Google GlassA southern California woman was found not guilty of charges that she was driving in violation of California law prohibiting the use of video while driving.

The CHP officer who gave the Cecilia Abadie the ticket for wearing Google Glass said that the device violated California State Vehicle Code 27602:

A person shall not drive a motor vehicle if a television receiver, a video monitor, or a television or video screen, or any other similar means of visually displaying a television broadcast or video signal that produces entertainment or business applications, is operating and is located in the motor vehicle at a point forward of the back of the driver’s seat, or is operating and the monitor, screen, or display is visible to the driver while driving the motor vehicle.

The code was probably originally drafted to prevent people from watching television displayed on a standard screen as they drive their cars.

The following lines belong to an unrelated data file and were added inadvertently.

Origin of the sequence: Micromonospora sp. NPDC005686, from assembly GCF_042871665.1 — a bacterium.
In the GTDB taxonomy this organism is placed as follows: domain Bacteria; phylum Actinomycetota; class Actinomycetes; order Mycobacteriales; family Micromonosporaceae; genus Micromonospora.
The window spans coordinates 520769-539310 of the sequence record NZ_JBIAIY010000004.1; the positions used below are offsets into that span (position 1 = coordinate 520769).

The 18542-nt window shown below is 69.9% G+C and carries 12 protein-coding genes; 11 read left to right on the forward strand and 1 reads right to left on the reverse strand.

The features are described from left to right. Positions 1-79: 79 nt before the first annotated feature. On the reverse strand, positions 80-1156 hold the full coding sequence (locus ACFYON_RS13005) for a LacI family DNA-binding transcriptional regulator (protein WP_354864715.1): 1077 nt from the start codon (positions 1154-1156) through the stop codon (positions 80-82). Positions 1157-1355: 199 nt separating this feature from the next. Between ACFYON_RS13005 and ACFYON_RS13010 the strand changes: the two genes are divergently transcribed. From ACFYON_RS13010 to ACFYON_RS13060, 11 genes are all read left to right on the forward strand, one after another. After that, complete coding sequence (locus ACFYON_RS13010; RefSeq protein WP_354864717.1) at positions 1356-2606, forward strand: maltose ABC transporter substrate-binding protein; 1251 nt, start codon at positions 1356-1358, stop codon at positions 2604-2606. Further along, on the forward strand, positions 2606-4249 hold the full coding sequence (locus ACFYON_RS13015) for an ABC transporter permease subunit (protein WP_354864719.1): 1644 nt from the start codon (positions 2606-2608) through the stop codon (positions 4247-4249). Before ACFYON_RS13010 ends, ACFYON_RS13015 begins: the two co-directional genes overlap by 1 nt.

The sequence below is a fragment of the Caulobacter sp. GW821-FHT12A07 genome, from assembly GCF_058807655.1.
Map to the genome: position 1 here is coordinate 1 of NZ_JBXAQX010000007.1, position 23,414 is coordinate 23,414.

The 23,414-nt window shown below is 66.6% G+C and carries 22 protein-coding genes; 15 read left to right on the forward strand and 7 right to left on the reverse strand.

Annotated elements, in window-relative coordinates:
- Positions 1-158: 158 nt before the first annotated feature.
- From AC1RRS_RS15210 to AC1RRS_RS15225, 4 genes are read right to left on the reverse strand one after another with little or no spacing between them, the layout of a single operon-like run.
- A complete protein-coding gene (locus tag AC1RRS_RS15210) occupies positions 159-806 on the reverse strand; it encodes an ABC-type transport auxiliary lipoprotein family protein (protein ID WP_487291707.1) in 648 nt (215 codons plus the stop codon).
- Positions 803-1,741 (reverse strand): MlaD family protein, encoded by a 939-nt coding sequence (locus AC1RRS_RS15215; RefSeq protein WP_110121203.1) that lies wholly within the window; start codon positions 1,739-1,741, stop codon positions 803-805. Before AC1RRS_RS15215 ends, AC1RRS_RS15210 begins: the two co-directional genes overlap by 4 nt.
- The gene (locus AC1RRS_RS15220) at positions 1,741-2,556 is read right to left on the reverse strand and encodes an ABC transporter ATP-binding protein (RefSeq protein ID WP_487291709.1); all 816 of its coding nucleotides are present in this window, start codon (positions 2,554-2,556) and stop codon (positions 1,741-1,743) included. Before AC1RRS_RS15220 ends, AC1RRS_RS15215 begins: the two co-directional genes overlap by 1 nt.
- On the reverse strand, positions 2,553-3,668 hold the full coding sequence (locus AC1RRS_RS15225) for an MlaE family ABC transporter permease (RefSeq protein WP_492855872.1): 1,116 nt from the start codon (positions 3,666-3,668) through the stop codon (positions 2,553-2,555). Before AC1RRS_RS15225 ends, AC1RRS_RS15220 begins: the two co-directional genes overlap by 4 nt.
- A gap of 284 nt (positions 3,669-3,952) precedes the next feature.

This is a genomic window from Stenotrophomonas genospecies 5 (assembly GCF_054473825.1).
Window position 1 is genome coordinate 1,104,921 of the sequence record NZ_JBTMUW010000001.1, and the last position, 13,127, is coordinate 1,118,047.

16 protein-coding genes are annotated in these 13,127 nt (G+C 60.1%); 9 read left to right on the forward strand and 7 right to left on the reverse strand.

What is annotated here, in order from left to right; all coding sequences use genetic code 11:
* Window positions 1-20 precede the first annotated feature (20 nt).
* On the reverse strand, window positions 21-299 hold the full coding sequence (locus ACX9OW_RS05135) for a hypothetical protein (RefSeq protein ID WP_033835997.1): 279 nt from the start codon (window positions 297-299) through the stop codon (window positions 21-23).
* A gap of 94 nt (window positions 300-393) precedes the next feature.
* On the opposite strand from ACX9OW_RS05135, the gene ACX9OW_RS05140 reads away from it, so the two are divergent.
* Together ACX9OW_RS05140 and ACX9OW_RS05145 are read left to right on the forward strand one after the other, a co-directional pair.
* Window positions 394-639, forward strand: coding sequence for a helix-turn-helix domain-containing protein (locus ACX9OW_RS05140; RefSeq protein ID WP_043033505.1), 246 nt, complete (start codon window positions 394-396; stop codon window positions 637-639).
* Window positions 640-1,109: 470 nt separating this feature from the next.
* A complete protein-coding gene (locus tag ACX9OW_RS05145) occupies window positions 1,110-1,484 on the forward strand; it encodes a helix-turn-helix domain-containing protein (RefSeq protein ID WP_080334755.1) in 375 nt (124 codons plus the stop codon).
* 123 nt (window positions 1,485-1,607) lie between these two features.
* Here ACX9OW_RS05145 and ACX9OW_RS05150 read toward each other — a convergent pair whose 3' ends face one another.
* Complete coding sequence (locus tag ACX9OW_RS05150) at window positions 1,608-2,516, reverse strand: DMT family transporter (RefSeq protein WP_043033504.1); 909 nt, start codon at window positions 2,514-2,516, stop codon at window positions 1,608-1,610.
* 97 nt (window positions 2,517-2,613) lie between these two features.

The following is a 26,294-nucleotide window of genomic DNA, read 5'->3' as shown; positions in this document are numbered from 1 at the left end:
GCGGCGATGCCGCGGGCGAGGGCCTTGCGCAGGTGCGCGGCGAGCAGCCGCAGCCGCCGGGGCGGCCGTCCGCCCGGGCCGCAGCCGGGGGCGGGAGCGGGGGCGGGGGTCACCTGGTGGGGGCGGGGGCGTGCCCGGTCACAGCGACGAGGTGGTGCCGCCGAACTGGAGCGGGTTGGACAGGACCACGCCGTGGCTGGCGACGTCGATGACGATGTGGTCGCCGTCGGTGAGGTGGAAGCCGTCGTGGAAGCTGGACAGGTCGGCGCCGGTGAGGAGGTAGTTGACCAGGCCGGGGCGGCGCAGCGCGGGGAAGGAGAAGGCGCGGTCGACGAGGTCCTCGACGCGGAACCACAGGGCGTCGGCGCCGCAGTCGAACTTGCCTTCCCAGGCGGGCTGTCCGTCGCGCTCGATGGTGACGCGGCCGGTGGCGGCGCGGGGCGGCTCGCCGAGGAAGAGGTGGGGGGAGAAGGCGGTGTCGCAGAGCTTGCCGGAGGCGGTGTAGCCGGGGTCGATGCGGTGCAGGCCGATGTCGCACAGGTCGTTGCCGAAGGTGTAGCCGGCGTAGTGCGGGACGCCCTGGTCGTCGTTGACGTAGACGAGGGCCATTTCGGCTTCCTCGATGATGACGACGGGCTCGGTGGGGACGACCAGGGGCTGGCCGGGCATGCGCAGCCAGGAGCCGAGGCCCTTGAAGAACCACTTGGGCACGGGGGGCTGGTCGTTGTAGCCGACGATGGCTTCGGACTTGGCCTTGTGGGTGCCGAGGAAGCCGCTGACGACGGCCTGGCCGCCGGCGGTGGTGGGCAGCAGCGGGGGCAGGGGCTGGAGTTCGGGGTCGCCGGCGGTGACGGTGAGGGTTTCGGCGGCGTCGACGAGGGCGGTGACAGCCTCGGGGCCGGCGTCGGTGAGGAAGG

Cecilia Abadie’s attorney argued first that the Code did not cover Google Glass, and alternatively argued that the officer could not prove that Abadie was using Google Glass at the time she was driving.

Commissioner Blair, the first judicial official to rule on the state, held that the Code does apply to Google Glass, but that the state could not prove that the Google Glass was operating at the time of driving.

Damon Chetson - 994 posts

Damon Chetson is a Board Certified Specialist in State and Federal Criminal Law. He represents people charged with serious and minor offenses in Raleigh, Wake County, and the Eastern District of North Carolina. Call (919) 352-9411.